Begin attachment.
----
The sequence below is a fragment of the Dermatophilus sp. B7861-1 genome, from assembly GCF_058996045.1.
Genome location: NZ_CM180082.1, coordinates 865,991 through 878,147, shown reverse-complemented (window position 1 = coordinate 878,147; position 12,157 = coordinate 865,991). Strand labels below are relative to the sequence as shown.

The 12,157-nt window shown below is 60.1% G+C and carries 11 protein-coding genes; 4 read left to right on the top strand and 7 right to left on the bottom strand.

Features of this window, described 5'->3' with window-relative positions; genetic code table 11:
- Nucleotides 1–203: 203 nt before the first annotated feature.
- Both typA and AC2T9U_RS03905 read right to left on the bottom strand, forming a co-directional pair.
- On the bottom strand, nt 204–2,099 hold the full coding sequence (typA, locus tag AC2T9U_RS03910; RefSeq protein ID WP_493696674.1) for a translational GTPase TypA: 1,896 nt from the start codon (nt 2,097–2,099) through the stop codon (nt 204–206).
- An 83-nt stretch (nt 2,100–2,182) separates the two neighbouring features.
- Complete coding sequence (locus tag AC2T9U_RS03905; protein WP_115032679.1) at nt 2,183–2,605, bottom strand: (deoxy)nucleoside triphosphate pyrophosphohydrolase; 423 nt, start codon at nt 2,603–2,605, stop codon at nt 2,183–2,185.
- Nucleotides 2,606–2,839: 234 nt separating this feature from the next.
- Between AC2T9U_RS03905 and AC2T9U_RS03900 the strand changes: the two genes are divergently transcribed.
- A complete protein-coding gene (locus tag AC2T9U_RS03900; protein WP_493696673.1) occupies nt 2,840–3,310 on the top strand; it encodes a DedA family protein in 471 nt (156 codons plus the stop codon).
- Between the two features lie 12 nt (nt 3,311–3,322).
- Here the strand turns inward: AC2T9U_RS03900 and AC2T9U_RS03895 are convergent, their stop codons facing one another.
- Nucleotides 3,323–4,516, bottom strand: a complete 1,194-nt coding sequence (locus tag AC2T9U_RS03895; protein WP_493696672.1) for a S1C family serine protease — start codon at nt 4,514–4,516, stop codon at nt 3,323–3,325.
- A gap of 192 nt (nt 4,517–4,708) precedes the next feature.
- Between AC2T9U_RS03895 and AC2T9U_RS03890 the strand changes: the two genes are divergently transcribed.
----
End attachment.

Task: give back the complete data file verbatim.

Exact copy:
The sequence below is a fragment of the Dermatophilus sp. B7861-1 genome, from assembly GCF_058996045.1.
Genome location: NZ_CM180082.1, coordinates 865,991 through 878,147, shown reverse-complemented (window position 1 = coordinate 878,147; position 12,157 = coordinate 865,991). Strand labels below are relative to the sequence as shown.

The 12,157-nt window shown below is 60.1% G+C and carries 11 protein-coding genes; 4 read left to right on the top strand and 7 right to left on the bottom strand.

Features of this window, described 5'->3' with window-relative positions; genetic code table 11:
- Nucleotides 1–203: 203 nt before the first annotated feature.
- Both typA and AC2T9U_RS03905 read right to left on the bottom strand, forming a co-directional pair.
- On the bottom strand, nt 204–2,099 hold the full coding sequence (typA, locus tag AC2T9U_RS03910; RefSeq protein ID WP_493696674.1) for a translational GTPase TypA: 1,896 nt from the start codon (nt 2,097–2,099) through the stop codon (nt 204–206).
- An 83-nt stretch (nt 2,100–2,182) separates the two neighbouring features.
- Complete coding sequence (locus tag AC2T9U_RS03905; protein WP_115032679.1) at nt 2,183–2,605, bottom strand: (deoxy)nucleoside triphosphate pyrophosphohydrolase; 423 nt, start codon at nt 2,603–2,605, stop codon at nt 2,183–2,185.
- Nucleotides 2,606–2,839: 234 nt separating this feature from the next.
- Between AC2T9U_RS03905 and AC2T9U_RS03900 the strand changes: the two genes are divergently transcribed.
- A complete protein-coding gene (locus tag AC2T9U_RS03900; protein WP_493696673.1) occupies nt 2,840–3,310 on the top strand; it encodes a DedA family protein in 471 nt (156 codons plus the stop codon).
- Between the two features lie 12 nt (nt 3,311–3,322).
- Here the strand turns inward: AC2T9U_RS03900 and AC2T9U_RS03895 are convergent, their stop codons facing one another.
- Nucleotides 3,323–4,516, bottom strand: a complete 1,194-nt coding sequence (locus tag AC2T9U_RS03895; protein WP_493696672.1) for a S1C family serine protease — start codon at nt 4,514–4,516, stop codon at nt 3,323–3,325.
- A gap of 192 nt (nt 4,517–4,708) precedes the next feature.
- Between AC2T9U_RS03895 and AC2T9U_RS03890 the strand changes: the two genes are divergently transcribed.